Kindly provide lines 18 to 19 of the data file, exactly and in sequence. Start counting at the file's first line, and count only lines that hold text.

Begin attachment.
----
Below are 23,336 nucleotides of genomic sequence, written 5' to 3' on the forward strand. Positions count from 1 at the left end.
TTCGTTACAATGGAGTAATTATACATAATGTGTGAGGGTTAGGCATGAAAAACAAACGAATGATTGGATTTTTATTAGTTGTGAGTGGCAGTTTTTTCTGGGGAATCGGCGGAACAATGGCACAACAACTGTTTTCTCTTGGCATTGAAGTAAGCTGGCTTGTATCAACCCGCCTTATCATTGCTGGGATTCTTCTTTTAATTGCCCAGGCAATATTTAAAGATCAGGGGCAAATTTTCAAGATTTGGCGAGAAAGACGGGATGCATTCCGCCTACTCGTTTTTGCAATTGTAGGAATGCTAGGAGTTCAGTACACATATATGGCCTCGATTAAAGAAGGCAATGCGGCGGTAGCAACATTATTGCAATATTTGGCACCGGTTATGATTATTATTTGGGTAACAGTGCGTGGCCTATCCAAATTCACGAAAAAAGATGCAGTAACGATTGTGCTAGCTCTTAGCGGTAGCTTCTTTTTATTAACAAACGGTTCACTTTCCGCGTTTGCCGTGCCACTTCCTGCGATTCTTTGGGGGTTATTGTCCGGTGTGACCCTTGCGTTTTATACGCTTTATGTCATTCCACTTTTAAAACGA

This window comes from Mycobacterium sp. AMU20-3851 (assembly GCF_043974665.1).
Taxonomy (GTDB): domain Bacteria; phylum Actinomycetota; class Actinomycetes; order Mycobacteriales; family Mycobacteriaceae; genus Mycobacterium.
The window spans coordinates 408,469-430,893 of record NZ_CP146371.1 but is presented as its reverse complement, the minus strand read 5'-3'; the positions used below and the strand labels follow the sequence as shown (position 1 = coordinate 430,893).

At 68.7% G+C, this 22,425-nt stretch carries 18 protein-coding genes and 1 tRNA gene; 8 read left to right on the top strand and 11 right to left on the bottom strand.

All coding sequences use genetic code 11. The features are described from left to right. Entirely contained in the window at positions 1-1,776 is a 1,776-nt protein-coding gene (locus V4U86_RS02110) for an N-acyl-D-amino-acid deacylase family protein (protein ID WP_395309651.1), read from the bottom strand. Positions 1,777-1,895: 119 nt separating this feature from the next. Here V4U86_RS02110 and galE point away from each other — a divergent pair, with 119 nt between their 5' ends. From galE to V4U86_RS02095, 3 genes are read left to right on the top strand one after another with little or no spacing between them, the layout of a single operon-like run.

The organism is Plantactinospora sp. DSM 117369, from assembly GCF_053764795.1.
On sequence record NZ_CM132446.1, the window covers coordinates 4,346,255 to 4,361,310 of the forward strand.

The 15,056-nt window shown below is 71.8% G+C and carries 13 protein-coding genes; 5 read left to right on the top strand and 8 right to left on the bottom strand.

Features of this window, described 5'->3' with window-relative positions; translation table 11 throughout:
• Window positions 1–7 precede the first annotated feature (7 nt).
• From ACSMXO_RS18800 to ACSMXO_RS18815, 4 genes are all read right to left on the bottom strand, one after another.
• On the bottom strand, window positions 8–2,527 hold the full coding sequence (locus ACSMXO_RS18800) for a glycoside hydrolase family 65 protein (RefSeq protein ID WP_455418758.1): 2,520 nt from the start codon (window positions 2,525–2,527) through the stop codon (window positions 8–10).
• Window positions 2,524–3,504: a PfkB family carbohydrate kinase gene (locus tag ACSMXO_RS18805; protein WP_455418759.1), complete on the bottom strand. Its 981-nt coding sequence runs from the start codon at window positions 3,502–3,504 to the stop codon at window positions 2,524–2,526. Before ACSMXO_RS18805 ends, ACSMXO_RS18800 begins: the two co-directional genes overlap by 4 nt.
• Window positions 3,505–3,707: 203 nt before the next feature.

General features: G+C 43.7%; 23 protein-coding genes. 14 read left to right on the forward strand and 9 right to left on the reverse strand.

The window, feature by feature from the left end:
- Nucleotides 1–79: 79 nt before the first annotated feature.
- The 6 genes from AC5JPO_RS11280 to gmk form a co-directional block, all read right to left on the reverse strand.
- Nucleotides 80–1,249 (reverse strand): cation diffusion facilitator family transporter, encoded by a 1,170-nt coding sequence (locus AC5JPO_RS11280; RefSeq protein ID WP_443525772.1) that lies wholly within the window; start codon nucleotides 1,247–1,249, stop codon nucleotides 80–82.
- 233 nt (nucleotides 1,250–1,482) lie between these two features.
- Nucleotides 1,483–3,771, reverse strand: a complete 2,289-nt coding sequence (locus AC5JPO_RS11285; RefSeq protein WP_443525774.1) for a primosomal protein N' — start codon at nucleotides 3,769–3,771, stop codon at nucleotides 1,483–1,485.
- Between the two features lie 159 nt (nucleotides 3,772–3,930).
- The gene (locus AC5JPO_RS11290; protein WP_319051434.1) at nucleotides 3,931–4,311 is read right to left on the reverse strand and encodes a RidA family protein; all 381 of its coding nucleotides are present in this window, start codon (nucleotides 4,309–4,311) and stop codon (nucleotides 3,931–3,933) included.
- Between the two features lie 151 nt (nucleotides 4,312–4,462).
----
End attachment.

The window, feature by feature from the left end:
- Nucleotides 1–79: 79 nt before the first annotated feature.